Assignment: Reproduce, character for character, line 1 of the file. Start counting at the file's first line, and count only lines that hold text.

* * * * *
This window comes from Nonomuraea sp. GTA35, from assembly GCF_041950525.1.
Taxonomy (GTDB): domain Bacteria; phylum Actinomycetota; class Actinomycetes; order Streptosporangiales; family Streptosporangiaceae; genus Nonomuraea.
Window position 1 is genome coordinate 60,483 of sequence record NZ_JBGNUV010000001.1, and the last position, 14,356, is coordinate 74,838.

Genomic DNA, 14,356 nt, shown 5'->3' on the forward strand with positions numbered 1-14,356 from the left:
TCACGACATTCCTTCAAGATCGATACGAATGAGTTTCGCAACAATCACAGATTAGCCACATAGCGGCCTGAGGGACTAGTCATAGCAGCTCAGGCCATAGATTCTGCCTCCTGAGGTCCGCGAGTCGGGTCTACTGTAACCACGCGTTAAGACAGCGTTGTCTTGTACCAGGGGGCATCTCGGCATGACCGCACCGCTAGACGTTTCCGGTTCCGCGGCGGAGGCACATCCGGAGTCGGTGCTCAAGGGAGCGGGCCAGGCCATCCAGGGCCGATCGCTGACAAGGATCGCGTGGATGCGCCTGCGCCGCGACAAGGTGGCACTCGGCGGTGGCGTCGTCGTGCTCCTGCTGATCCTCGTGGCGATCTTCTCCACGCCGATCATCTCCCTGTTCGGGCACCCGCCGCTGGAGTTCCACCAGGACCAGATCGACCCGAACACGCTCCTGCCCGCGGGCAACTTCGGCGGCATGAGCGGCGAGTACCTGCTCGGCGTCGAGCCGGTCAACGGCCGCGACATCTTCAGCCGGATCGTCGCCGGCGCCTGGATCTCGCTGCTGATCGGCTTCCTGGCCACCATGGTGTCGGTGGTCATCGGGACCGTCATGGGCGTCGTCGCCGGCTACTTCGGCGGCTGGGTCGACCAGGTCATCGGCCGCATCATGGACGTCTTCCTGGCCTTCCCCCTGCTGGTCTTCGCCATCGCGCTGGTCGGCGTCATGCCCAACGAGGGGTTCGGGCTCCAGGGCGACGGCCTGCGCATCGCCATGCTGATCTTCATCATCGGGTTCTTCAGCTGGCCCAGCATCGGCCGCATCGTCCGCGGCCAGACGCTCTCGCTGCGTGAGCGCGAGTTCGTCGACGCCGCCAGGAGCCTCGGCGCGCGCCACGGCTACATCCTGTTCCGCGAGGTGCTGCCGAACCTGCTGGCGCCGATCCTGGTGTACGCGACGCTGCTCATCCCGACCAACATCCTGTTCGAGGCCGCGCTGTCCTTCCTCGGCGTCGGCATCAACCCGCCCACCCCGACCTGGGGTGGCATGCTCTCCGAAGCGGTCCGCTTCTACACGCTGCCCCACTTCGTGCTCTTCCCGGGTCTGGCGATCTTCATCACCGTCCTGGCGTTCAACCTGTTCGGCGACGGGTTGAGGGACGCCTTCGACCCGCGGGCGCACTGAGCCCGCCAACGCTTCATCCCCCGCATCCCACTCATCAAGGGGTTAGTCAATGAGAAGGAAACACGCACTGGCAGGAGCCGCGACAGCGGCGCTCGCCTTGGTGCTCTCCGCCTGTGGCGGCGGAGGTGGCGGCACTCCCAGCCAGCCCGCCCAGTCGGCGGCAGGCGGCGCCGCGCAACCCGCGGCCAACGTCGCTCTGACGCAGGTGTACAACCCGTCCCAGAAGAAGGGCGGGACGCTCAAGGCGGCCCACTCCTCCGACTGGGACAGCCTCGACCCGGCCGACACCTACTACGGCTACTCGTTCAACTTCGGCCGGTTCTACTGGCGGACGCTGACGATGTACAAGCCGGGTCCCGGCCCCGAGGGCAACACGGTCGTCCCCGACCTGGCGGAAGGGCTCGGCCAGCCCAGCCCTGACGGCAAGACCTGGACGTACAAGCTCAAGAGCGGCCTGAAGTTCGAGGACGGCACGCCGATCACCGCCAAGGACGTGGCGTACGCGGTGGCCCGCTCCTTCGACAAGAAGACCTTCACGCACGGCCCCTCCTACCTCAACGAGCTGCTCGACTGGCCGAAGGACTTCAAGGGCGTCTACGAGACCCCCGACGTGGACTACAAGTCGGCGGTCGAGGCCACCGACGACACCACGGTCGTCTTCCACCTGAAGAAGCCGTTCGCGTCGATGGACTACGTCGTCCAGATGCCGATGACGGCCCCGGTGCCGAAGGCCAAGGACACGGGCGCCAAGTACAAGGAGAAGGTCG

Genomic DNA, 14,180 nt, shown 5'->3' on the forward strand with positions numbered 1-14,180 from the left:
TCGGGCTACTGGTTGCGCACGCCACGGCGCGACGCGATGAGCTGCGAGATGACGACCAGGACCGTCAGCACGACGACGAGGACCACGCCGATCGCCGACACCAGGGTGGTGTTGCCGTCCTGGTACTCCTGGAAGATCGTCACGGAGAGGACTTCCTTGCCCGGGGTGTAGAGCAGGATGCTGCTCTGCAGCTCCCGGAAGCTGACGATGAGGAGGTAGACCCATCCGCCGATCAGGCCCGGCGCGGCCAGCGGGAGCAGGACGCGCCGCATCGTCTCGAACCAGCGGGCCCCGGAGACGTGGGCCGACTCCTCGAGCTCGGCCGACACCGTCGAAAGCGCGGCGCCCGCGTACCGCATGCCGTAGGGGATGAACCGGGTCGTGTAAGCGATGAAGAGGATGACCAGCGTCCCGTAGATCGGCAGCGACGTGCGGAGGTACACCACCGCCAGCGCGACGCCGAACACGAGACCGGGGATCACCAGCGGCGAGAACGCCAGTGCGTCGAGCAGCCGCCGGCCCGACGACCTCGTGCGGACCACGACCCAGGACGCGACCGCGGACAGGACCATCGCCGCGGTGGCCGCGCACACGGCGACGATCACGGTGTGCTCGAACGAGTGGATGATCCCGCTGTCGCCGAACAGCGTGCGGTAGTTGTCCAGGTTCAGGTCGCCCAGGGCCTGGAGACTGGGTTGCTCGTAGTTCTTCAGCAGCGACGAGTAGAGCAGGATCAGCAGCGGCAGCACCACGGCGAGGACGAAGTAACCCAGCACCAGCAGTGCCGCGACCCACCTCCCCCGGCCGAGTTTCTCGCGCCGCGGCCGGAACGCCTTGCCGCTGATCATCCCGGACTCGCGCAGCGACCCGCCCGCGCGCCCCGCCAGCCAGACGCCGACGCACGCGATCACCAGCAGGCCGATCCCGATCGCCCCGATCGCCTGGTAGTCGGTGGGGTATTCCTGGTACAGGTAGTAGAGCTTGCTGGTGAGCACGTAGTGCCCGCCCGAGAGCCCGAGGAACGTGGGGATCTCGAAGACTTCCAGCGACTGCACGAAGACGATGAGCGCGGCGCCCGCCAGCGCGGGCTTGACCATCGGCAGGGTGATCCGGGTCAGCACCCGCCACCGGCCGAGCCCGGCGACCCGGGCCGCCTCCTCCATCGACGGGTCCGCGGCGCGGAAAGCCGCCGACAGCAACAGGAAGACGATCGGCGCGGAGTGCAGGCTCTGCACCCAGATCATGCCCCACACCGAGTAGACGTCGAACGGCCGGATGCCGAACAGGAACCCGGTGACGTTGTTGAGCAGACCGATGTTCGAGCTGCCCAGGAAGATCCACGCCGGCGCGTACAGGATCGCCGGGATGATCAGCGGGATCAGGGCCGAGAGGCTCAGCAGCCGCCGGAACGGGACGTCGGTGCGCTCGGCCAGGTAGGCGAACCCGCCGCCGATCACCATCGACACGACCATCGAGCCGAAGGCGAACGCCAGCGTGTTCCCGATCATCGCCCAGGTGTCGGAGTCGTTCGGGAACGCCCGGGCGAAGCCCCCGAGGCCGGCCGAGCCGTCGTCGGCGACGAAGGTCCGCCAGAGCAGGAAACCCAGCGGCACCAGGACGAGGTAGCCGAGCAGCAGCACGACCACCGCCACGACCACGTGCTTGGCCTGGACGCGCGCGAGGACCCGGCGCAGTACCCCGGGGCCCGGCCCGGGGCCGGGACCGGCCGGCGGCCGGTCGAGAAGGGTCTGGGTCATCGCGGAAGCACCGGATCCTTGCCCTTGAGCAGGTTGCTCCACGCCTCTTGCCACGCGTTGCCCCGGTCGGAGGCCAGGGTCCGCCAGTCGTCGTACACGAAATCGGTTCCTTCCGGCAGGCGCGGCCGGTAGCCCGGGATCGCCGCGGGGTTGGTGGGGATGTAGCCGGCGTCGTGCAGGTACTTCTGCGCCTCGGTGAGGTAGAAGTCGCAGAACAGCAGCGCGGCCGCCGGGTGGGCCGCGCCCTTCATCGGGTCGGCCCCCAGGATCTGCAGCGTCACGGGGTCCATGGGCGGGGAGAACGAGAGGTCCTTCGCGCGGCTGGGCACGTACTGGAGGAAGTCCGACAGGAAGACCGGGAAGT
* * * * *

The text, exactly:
This window comes from Nonomuraea sp. GTA35, from assembly GCF_041950525.1.